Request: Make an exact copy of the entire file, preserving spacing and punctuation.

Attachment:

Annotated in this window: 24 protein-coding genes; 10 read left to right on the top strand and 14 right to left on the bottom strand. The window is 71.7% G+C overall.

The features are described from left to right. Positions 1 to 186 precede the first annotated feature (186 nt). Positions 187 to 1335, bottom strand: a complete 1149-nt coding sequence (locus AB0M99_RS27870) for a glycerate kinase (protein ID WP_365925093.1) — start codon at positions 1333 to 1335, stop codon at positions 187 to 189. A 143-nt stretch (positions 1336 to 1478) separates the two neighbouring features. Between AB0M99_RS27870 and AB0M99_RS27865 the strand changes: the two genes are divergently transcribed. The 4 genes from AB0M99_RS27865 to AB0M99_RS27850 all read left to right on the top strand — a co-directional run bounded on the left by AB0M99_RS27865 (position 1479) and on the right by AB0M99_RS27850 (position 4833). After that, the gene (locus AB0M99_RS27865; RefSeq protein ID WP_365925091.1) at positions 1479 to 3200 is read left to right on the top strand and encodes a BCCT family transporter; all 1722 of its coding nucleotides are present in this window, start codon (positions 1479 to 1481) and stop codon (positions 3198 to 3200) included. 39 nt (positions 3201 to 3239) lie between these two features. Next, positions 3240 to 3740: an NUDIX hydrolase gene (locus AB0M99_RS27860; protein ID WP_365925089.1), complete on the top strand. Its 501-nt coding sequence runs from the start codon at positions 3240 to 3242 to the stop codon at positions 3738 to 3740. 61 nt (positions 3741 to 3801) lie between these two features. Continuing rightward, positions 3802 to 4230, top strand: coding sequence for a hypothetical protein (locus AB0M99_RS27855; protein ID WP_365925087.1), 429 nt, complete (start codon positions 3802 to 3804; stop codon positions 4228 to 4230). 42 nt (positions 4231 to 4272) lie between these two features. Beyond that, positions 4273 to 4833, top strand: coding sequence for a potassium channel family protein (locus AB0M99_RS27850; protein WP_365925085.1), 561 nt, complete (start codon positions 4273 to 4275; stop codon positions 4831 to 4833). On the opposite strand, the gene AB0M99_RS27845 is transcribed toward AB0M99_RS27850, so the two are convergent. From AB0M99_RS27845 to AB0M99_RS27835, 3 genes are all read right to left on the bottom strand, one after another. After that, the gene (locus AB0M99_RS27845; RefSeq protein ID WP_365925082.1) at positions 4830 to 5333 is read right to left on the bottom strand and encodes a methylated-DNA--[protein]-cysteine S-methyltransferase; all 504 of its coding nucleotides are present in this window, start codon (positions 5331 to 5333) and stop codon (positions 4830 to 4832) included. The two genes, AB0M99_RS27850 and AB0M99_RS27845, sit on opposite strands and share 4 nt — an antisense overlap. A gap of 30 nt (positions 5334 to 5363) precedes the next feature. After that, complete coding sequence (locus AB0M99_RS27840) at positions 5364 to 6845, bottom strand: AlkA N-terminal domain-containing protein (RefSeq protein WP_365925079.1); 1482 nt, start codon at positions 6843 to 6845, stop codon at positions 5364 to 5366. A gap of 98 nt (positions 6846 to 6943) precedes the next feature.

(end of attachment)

Annotated in this window: 24 protein-coding genes; 10 read left to right on the top strand and 14 right to left on the bottom strand. The window is 71.7% G+C overall.

The features are described from left to right. Positions 1 to 186 precede the first annotated feature (186 nt). Positions 187 to 1335, bottom strand: a complete 1149-nt coding sequence (locus AB0M99_RS27870) for a glycerate kinase (protein ID WP_365925093.1) — start codon at positions 1333 to 1335, stop codon at positions 187 to 189. A 143-nt stretch (positions 1336 to 1478) separates the two neighbouring features. Between AB0M99_RS27870 and AB0M99_RS27865 the strand changes: the two genes are divergently transcribed. The 4 genes from AB0M99_RS27865 to AB0M99_RS27850 all read left to right on the top strand — a co-directional run bounded on the left by AB0M99_RS27865 (position 1479) and on the right by AB0M99_RS27850 (position 4833). After that, the gene (locus AB0M99_RS27865; RefSeq protein ID WP_365925091.1) at positions 1479 to 3200 is read left to right on the top strand and encodes a BCCT family transporter; all 1722 of its coding nucleotides are present in this window, start codon (positions 1479 to 1481) and stop codon (positions 3198 to 3200) included. 39 nt (positions 3201 to 3239) lie between these two features. Next, positions 3240 to 3740: an NUDIX hydrolase gene (locus AB0M99_RS27860; protein ID WP_365925089.1), complete on the top strand. Its 501-nt coding sequence runs from the start codon at positions 3240 to 3242 to the stop codon at positions 3738 to 3740. 61 nt (positions 3741 to 3801) lie between these two features. Continuing rightward, positions 3802 to 4230, top strand: coding sequence for a hypothetical protein (locus AB0M99_RS27855; protein ID WP_365925087.1), 429 nt, complete (start codon positions 3802 to 3804; stop codon positions 4228 to 4230). 42 nt (positions 4231 to 4272) lie between these two features. Beyond that, positions 4273 to 4833, top strand: coding sequence for a potassium channel family protein (locus AB0M99_RS27850; protein WP_365925085.1), 561 nt, complete (start codon positions 4273 to 4275; stop codon positions 4831 to 4833). On the opposite strand, the gene AB0M99_RS27845 is transcribed toward AB0M99_RS27850, so the two are convergent. From AB0M99_RS27845 to AB0M99_RS27835, 3 genes are all read right to left on the bottom strand, one after another. After that, the gene (locus AB0M99_RS27845; RefSeq protein ID WP_365925082.1) at positions 4830 to 5333 is read right to left on the bottom strand and encodes a methylated-DNA--[protein]-cysteine S-methyltransferase; all 504 of its coding nucleotides are present in this window, start codon (positions 5331 to 5333) and stop codon (positions 4830 to 4832) included. The two genes, AB0M99_RS27850 and AB0M99_RS27845, sit on opposite strands and share 4 nt — an antisense overlap. A gap of 30 nt (positions 5334 to 5363) precedes the next feature. After that, complete coding sequence (locus AB0M99_RS27840) at positions 5364 to 6845, bottom strand: AlkA N-terminal domain-containing protein (RefSeq protein WP_365925079.1); 1482 nt, start codon at positions 6843 to 6845, stop codon at positions 5364 to 5366. A gap of 98 nt (positions 6846 to 6943) precedes the next feature.